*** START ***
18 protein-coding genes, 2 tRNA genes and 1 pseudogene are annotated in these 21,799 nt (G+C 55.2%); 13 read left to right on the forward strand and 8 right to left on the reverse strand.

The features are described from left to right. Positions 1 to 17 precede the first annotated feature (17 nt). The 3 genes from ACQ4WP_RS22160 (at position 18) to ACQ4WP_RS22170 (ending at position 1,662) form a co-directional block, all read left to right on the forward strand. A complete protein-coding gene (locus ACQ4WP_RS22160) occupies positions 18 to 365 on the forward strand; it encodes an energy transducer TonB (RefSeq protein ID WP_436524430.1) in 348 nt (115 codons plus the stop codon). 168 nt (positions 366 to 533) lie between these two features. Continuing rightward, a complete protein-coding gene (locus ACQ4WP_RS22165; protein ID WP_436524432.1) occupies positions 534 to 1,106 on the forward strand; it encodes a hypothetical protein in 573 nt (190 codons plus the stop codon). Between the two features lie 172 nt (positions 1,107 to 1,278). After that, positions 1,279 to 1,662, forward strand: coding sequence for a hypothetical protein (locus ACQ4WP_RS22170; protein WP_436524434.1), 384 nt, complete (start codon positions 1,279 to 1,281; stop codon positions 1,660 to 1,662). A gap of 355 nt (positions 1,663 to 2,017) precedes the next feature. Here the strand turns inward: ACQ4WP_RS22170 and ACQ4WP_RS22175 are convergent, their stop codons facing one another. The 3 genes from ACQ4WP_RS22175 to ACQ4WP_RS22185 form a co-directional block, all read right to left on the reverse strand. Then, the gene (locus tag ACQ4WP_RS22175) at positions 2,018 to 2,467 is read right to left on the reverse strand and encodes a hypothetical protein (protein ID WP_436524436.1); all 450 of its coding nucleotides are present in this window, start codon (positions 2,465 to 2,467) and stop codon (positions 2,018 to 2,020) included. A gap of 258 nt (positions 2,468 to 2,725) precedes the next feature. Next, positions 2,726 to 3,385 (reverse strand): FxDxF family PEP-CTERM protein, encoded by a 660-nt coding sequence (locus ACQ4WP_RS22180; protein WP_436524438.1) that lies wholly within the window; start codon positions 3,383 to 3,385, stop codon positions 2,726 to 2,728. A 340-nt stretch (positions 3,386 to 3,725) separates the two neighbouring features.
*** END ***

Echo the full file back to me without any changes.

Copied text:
18 protein-coding genes, 2 tRNA genes and 1 pseudogene are annotated in these 21,799 nt (G+C 55.2%); 13 read left to right on the forward strand and 8 right to left on the reverse strand.

The features are described from left to right. Positions 1 to 17 precede the first annotated feature (17 nt). The 3 genes from ACQ4WP_RS22160 (at position 18) to ACQ4WP_RS22170 (ending at position 1,662) form a co-directional block, all read left to right on the forward strand. A complete protein-coding gene (locus ACQ4WP_RS22160) occupies positions 18 to 365 on the forward strand; it encodes an energy transducer TonB (RefSeq protein ID WP_436524430.1) in 348 nt (115 codons plus the stop codon). 168 nt (positions 366 to 533) lie between these two features. Continuing rightward, a complete protein-coding gene (locus ACQ4WP_RS22165; protein ID WP_436524432.1) occupies positions 534 to 1,106 on the forward strand; it encodes a hypothetical protein in 573 nt (190 codons plus the stop codon). Between the two features lie 172 nt (positions 1,107 to 1,278). After that, positions 1,279 to 1,662, forward strand: coding sequence for a hypothetical protein (locus ACQ4WP_RS22170; protein WP_436524434.1), 384 nt, complete (start codon positions 1,279 to 1,281; stop codon positions 1,660 to 1,662). A gap of 355 nt (positions 1,663 to 2,017) precedes the next feature. Here the strand turns inward: ACQ4WP_RS22170 and ACQ4WP_RS22175 are convergent, their stop codons facing one another. The 3 genes from ACQ4WP_RS22175 to ACQ4WP_RS22185 form a co-directional block, all read right to left on the reverse strand. Then, the gene (locus tag ACQ4WP_RS22175) at positions 2,018 to 2,467 is read right to left on the reverse strand and encodes a hypothetical protein (protein ID WP_436524436.1); all 450 of its coding nucleotides are present in this window, start codon (positions 2,465 to 2,467) and stop codon (positions 2,018 to 2,020) included. A gap of 258 nt (positions 2,468 to 2,725) precedes the next feature. Next, positions 2,726 to 3,385 (reverse strand): FxDxF family PEP-CTERM protein, encoded by a 660-nt coding sequence (locus ACQ4WP_RS22180; protein WP_436524438.1) that lies wholly within the window; start codon positions 3,383 to 3,385, stop codon positions 2,726 to 2,728. A 340-nt stretch (positions 3,386 to 3,725) separates the two neighbouring features.